Wines are produced in several regions throughout the state, though many are naturally grouped together, like Barossa and Eden Valleys, only 15 minutes apart. They include such regions as Barossa Valley, Clare Valley, Eden Valley, Coonawarra, Adelaide Hills, Kangaroo Island, Langhorne Creek, The Limestone Coast, McLaren Vale and Wrattonbully to name but a few!

Barossa Valley boasts some of the oldest vines in Australia dating back to 1843 and produces some of the world's finest Shiraz, whilst the 'terra rossa' soils of Coonawarra is most suited to producing outstanding Cabernet Sauvignons. If you're a fan of Riesling, Clare Valley is a great place to explore and for a Maritime climate not dissimilar to parts of the Italian coastline, seek out the wines from McLaren Vale.

Barossa Valley

The Barossa Valley is about an hour and a half drive to the North of Adelaide, in South Australia and is the oldest wine region in the country, founded by German settlers. The region can be credited with putting Australian wine on the world wine map, thanks to Shiraz, which thrives in the warm climate (though Hunter Valley Semillon also contributed.)

For many years traditionalist wine makers thought the grape variety was best suited to the cooler climates of the Rhone Valley and that the variety would cook in the warmth of the Australian sun. Although South Australian Shiraz is a bigger, beefier wine than its southern French counterpart Syrah, no one can deny the region's propensity to produce world-class wines.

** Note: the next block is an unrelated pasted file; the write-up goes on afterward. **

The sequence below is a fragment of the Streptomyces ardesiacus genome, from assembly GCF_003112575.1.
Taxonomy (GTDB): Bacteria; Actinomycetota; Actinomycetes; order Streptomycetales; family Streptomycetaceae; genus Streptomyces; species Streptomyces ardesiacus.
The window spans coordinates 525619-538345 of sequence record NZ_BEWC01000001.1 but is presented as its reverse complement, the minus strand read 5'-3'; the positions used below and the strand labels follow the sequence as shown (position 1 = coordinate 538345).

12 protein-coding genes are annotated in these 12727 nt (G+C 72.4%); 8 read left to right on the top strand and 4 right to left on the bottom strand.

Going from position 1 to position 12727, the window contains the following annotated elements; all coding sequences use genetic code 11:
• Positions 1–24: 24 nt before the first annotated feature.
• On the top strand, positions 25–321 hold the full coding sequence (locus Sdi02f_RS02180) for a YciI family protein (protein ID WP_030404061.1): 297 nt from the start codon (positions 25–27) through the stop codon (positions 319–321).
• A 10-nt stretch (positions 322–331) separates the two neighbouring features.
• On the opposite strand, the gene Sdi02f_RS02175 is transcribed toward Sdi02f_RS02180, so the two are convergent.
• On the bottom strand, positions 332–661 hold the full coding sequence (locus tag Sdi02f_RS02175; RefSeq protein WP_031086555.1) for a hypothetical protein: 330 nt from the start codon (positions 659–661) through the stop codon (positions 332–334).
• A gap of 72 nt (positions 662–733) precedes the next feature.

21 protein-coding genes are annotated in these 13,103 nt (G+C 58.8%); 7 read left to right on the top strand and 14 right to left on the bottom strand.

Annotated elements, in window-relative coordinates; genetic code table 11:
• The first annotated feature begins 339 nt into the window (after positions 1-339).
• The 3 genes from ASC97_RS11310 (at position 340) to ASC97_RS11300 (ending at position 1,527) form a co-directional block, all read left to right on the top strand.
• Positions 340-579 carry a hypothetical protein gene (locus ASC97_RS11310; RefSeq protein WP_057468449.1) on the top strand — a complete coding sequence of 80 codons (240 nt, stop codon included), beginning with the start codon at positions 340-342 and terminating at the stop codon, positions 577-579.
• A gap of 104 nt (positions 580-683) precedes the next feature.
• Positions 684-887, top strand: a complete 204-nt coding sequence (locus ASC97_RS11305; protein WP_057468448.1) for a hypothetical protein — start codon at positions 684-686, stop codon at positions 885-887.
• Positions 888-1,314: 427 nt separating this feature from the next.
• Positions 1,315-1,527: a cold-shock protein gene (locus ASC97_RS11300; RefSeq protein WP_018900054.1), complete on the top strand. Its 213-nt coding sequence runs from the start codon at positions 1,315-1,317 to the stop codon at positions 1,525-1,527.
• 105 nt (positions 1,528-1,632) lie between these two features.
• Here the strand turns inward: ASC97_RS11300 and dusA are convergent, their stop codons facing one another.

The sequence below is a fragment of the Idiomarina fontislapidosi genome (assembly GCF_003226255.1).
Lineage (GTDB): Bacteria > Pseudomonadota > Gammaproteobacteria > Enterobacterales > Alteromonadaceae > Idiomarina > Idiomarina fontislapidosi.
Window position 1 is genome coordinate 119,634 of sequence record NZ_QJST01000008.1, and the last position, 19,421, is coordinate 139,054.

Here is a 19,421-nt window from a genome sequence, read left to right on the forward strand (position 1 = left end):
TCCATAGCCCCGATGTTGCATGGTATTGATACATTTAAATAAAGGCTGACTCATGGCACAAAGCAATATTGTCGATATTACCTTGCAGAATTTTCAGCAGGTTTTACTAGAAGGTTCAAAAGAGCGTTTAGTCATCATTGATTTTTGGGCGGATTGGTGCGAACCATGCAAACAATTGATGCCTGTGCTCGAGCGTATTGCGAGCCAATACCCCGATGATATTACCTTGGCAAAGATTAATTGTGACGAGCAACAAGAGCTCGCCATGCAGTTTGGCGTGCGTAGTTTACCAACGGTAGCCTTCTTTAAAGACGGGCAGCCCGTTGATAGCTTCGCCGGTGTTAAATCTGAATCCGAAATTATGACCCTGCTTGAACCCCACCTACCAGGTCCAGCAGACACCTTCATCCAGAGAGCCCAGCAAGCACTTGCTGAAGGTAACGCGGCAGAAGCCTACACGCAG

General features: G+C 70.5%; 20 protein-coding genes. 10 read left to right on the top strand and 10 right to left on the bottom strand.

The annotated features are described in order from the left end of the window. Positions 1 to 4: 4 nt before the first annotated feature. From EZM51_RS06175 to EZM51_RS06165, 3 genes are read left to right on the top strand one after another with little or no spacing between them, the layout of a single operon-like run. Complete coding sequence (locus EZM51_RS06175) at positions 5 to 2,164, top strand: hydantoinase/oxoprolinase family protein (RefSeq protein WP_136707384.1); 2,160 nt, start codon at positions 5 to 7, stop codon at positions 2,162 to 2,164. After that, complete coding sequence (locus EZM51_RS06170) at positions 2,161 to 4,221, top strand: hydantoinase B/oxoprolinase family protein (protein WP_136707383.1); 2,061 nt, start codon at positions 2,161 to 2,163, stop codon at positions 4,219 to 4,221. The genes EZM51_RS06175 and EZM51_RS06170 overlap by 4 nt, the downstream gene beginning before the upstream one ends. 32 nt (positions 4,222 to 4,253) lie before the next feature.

Not only Shiraz is cultivated in Barossa Valley, with other red varieties such as Grenache, Mourvedre (Mataro) and to a lesser extent Cabernet Sauvignon. The white varieties that thrive best seem to be Semillon, Chardonnay and Rhone varietals like viognier, Marsanne and Roussane.

The Valley has many subregions which all have unique terroirs. Seppeltsfield, Marananga, Greenock are to name but a few. With a huge number of wineries in such a small area and a host of accommodation, the region is very popular for wine tourism. In the words of Master of Wine Jancis Robinson, the Barossa Valley became "Australia's quintessential wine region."

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Pairs Well With

Whether it's a decadent cheese, mouth-watering red meat, perfectly cooked poultry, succulent seafood, or a vegetarian feast, for every wine or spirit you choose from us, we provide you with a number of helpful suggestions for what will pair deliciously with your purchase.

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About the brand Kaesler

Kaesler is a Barossa Valley winery, through and through. The Kaesler family first settled on the estate in 1845 and by the mid-1890s they had planted vineyards and winemaking was in full swing. The estate was in the family’s hands until 1986, but it wasn’t until 1999, when winemaker Reid Bosworth came along, that the Kaesler wine legacy jumped back in to gear. With a focus on old-vine Shiraz, Kaesler has made a name for itself as a Barossa Valley stalwart on the back of its Kaesler Old Bastard, The Bogan, Alte Reben and Stonehorse wines.